Have you ever thought of how much of your knowledge and desire to travel to other places in the world is influenced by the movies you watch? It has always mesmerized me to see the power that the film industry exerts on tourism.
A recent example is the Mama Mia movie. The setting of this movie is a Greece island called Kalokari and the main character runs a beautiful hotel called Villa Donna. Apparently after the movie was released this island and the hotel became so popular that people were trying to book their vacation in both Kalokari and Villa Donna. Funny enough, neither the island nor the hotel exist. The real name of the island is Skopelos and the hotel was built on the 007 stage at Pinewood Studios in Buckinghamshire.
Another good example is the Harry Potter movies. According to BBC News, these films “led to a 120% rise in visitors to Northumberland’s Alnwick Castle” in England; and “have brought about £9m worth of tourism to the region.”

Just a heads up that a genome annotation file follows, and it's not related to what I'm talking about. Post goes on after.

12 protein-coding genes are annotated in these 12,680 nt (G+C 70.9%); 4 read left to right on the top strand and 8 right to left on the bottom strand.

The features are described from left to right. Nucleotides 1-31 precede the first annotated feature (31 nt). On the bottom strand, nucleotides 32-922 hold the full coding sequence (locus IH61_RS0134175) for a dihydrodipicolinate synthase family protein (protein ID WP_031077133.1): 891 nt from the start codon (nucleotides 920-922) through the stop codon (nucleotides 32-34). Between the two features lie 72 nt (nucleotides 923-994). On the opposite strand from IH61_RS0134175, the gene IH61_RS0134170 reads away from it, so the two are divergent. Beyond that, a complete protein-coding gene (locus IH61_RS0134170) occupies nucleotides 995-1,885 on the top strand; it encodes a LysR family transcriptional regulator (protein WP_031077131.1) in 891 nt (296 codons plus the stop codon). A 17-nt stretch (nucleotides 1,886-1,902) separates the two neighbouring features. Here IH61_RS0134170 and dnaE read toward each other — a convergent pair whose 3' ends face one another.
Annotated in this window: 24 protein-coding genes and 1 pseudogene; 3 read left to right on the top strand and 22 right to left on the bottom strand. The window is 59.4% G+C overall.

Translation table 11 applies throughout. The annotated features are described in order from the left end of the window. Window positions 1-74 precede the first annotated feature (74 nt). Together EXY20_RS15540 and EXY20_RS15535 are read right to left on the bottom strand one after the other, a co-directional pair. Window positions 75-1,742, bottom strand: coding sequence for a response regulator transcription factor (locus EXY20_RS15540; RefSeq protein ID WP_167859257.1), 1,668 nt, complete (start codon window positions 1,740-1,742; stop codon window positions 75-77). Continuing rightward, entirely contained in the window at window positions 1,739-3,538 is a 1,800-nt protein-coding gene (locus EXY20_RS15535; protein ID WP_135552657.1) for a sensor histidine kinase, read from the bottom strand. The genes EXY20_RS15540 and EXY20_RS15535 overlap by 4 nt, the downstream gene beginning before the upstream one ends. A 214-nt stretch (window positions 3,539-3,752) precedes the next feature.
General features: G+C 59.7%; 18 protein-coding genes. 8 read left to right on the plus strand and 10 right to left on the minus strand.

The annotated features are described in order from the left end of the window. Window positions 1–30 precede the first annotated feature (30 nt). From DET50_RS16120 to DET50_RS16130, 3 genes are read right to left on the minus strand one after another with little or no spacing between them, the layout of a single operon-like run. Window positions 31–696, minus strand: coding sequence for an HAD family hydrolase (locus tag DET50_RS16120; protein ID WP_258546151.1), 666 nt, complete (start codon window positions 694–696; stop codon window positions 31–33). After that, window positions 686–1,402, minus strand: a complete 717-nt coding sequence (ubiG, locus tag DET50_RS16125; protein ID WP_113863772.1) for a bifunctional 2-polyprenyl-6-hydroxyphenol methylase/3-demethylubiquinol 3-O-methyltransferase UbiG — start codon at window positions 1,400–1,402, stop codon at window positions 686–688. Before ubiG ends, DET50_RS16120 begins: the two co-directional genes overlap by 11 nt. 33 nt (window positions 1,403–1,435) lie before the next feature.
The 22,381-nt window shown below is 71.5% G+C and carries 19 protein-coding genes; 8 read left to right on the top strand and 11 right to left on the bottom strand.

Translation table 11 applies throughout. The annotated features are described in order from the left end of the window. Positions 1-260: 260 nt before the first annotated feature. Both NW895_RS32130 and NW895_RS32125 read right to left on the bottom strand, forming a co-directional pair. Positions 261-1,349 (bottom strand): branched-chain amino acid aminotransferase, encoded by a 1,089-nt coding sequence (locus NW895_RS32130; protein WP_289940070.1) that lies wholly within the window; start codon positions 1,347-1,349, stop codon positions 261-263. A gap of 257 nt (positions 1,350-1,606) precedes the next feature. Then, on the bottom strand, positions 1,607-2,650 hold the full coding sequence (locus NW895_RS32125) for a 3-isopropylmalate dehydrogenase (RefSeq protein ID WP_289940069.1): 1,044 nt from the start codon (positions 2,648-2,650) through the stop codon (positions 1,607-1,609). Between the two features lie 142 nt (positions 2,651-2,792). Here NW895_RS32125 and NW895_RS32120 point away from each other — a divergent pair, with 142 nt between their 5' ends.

And if we look at examples in the U.S, things don’t change much. Few people visited Fort Hays in Kansas until Kevin Costner’s Indian saga, “Dances with Wolves.” The movie is set there and after its release people flocked to Fort Hays, but what not many people know is that it was really shot in South Dakota.
Movies are constantly bombarding us with information about other places. I believe that if this information is used correctly it can lead us to discover some of the most amazing destinations, which otherwise we might have never thought of. To be honest, after watching Mrs. Doubtfire and the charming San Francisco Cable Car and beautiful streets I was one of those film-influenced tourists who booked a flight on their next vacation. Films can be a great source of information when deciding what destination to visit next. So next time you are watching a movie pay close attention to its settings, you might find your dream destination. But be careful, not all you see in movies is always true!
Leave us a comment! Have you ever decided a vacation destination after watching a movie?
Tags: Film tourism